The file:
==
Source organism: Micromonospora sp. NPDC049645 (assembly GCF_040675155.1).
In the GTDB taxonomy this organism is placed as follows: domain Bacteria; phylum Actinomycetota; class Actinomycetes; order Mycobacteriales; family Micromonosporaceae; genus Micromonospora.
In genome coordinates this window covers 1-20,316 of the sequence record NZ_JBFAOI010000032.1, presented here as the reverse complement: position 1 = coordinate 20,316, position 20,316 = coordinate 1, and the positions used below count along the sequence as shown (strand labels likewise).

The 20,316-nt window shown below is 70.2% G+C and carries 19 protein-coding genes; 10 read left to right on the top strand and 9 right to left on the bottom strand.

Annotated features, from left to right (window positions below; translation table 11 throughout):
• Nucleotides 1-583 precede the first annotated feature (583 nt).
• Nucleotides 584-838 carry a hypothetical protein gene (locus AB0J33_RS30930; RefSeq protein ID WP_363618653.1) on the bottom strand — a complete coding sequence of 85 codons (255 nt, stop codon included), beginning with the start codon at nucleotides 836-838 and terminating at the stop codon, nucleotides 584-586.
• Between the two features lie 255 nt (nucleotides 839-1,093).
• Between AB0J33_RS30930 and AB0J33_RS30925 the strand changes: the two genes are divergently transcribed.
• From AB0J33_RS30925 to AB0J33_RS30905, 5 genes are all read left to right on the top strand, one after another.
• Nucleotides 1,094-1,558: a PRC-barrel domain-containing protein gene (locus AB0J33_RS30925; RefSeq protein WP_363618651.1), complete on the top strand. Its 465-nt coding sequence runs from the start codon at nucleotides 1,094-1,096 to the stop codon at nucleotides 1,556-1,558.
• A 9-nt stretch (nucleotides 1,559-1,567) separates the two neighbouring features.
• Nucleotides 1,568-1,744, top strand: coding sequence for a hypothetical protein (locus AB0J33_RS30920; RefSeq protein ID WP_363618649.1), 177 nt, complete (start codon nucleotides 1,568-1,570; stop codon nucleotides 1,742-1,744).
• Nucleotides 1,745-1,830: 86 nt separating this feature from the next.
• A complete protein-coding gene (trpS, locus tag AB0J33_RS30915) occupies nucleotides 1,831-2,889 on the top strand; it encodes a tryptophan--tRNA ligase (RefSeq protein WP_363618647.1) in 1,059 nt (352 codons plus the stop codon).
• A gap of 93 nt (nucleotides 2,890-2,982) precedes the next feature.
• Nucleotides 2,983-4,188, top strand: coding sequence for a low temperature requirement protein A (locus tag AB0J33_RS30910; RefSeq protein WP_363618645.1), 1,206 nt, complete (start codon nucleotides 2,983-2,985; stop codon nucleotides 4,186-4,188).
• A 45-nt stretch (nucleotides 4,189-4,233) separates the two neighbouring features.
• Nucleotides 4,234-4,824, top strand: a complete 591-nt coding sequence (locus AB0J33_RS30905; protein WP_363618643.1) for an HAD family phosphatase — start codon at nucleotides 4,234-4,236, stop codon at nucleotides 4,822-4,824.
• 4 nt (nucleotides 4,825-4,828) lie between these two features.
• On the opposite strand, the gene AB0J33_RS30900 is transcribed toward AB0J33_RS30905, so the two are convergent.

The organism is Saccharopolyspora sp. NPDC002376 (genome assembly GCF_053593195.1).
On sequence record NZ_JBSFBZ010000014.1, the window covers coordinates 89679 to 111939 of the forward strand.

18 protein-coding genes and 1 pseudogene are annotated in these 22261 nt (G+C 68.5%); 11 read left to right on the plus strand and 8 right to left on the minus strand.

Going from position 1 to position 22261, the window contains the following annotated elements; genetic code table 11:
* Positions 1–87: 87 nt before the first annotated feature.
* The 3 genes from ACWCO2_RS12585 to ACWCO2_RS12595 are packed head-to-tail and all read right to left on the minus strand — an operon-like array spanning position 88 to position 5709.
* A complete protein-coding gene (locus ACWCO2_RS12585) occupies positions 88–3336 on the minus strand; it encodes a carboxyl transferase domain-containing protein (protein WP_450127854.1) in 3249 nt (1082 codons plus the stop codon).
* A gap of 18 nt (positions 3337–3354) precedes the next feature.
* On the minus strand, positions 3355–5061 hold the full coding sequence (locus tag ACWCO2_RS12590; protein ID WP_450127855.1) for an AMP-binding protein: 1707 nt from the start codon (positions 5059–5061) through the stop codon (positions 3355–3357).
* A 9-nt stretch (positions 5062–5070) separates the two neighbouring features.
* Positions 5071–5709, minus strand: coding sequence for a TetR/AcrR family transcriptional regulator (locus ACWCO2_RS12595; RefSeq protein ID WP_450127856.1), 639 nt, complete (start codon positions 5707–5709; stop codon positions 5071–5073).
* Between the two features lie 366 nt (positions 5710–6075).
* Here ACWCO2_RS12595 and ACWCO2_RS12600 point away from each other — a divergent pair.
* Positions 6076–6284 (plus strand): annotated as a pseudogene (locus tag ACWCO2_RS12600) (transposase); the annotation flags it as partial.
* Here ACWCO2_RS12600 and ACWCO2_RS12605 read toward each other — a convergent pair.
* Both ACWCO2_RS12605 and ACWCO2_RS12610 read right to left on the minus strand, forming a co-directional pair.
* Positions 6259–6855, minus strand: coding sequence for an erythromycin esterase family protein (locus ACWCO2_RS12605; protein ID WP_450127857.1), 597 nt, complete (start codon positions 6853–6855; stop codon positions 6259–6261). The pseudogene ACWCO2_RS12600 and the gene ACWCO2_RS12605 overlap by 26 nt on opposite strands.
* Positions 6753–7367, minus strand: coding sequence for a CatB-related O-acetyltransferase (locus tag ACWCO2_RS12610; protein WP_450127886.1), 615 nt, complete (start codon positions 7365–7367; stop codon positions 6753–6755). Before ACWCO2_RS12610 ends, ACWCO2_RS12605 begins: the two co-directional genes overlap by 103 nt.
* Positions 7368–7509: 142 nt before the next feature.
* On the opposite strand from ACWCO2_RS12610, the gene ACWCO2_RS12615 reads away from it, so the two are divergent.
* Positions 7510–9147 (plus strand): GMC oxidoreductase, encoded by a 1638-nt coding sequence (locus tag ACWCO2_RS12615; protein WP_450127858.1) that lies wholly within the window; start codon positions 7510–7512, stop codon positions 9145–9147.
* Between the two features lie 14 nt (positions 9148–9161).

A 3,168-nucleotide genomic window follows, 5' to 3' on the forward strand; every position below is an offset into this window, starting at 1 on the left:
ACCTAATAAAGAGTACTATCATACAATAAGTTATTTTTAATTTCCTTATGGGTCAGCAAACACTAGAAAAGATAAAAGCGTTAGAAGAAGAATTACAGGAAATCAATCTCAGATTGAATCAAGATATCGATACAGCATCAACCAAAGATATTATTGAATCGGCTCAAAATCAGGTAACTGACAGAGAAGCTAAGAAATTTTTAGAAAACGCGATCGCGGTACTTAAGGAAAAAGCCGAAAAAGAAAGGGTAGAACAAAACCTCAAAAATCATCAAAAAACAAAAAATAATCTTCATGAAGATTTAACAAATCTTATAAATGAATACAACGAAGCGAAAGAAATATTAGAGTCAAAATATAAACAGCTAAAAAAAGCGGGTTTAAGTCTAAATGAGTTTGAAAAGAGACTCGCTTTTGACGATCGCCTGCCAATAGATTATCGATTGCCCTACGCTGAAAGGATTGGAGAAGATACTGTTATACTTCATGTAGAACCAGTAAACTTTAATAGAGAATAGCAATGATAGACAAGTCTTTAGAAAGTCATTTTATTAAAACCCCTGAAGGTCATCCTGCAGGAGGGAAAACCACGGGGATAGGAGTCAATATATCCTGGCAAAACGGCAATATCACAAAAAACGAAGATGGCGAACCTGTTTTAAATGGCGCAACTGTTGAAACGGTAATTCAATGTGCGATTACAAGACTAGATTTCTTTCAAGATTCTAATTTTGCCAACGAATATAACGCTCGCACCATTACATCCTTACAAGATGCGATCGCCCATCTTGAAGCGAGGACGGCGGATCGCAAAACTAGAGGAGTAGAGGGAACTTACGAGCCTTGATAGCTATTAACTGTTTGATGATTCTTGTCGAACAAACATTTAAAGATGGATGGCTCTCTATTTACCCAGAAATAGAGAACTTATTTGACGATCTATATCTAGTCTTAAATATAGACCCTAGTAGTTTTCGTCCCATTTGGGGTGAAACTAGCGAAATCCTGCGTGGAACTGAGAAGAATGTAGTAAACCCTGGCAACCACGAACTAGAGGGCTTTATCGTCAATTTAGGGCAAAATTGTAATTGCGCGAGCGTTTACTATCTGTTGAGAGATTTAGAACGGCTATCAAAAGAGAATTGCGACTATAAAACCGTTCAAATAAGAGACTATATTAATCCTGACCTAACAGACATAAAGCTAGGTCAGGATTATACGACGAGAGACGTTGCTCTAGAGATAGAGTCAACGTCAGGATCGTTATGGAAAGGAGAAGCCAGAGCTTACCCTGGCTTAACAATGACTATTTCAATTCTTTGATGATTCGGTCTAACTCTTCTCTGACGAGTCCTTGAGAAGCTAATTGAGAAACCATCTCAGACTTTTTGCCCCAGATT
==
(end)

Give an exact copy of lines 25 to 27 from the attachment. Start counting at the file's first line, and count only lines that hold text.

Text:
Going from position 1 to position 22261, the window contains the following annotated elements; genetic code table 11:
* Positions 1–87: 87 nt before the first annotated feature.
* The 3 genes from ACWCO2_RS12585 to ACWCO2_RS12595 are packed head-to-tail and all read right to left on the minus strand — an operon-like array spanning position 88 to position 5709.